Saturday, April 25, 2009

Buzz Coil: April '09

The House of Inanna: In his April 1 post, "Terror, Immanence, metaphor and destiny," Brian Charles writes of his experience of Goddess as "not just a metaphor," and his sense of destiny related to Her. In his March 29 post, "Time out to remember" he takes us back 37 years to Wycoller, located in the Yorkshire moors, his encounter with indigenous witchcraft, and his first call to Goddess. With pics.

Radical Goddess Thealogy: In her April 17 post, "STILL Hiding the Goddess," blogger Athana tells us about an article on China in the current National Geographic in which the author claims he searched there for "Shangri La" but couldn’t find it. Athana feels that he wasn’t looking in the right place.

Daily Kos: Tara the Antisocial Social Worker continues her Wednesday series on Goddess spirituality and political activism, somewhat mysteriously titled, "How a Woman becomes a Goddess," with an April 22 diary combining mythology of the Greek Goddess Rhea with a review of Stolen Innocence, a memoir by Elissa Wall, formerly of the Fundamentalist Latter Day Saints (FLDS). Her April 15 diary combines the Irish river goddess BoAnn with drug and sex abstinence programs based on ignorance. Her April 9 diary is about the Welsh Goddess Rhiannon and the issues of guilt & innocence, especially as related to Guantanamo and the treatment of alleged terrorists. These and other previous diaries in this remarkable series can be found here.

Alive Mind & Spirit : In her April 24 post, "Light and Darkness," Carol P. Christ writes about an excursion she and a friend took on Lesbos the day after Greek Easter. The journey turned into something they hadn’t planned.
On April 9, Juliette Lauber, in her series, "Musings from the Labyrinth," writes from Tucson, Arizona, of Goddess stories on the first full moon after the Vernal Equinox.

Evoking the Goddess: In his April 21 post, "Held in her arms," blogger Paul recalls finding a Goddess statue on the road to Knossos in 2005. She has dwelled in his home ever since and is helping in his recovery. With pic of Her. Blessed recovery, Paul!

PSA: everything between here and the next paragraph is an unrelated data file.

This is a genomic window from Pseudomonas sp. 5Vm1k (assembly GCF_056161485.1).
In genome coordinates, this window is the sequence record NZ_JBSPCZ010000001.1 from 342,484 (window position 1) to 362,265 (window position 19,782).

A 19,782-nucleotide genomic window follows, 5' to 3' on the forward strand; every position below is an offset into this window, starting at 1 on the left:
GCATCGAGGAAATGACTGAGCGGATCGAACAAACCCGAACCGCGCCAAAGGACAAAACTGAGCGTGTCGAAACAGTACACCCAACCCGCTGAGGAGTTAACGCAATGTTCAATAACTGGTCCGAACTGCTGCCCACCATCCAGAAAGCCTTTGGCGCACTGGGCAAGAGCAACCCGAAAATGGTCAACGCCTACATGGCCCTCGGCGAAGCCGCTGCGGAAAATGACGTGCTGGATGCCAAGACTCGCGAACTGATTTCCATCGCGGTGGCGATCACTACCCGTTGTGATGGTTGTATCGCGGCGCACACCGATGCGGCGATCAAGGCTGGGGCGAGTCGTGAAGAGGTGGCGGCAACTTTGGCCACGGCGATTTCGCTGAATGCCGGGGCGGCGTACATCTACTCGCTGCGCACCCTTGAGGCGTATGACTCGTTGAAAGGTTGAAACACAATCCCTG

Amused Grace: On April 12, Thalia Took’s Goddess of the Month is "Black Virgin," aka Black Madonna, which she relates to both Christian and Pagan paths in a fascinating post encompassing a wide variety of traditions. For the second time in a month, on April 5, Thalia’s "Goddess of the Month" is Pele. Why? Read the post!

Peacock Dreams: In her April 8 post, "Elijah Speaks" Thorn Coyle writes of her encounter with a "homeless" man on a BART train the day of the Blessing of the Sun, a Jewish holiday celebrated only once every 28 years (coinciding this year with Passover). She gave him directions and, you might say he returned the favor.

At Brigid’s Forge: I didn’t realize the Obamas had a seder in the White House until I read Lunaea Weatherstone’s April 9 post, "This Night is Different." She also recalls creating a women’s seder and shares its closing prayer.

Hecate: In her April 19 post, "That Sound that You Hear," blogger Hecate tells why she thinks Pagans’ assertion that "witches aren’t really Satanists and don’t really worship the devil," is self-defeating. In her April 17 post, "Beltane’s Coming," she tells how she senses the approach of this spring holiday in various areas of her life.

The Village Witch: In her Asheville (NC) Citizen-Times blog, Byron Ballard writes on April 14 of "The Work of a Priestess," telling how she is preparing for Beltane as well as other projects she’s involved in.

The Wild Hunt: Jason Pitzl-Waters’ April 22 post, "Earth Day," discusses the relationship between environmentalism and Paganism.

Goddess in a Teapot: In her April 15 post, "Happy Birthday, With Love, Sedna," Carolyn Lee Boyd, celebrating her 51st birthday, is inspired by the story of the Inuit Goddess Sedna, and I am inspired by her interpretation.

Did we miss an item you think is important? We’d like to know about it, so please leave it as a comment.



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Judith Laura

More blogs about /goddess/feminist theology/spiritual feminism/pagan/feminist spirituality/.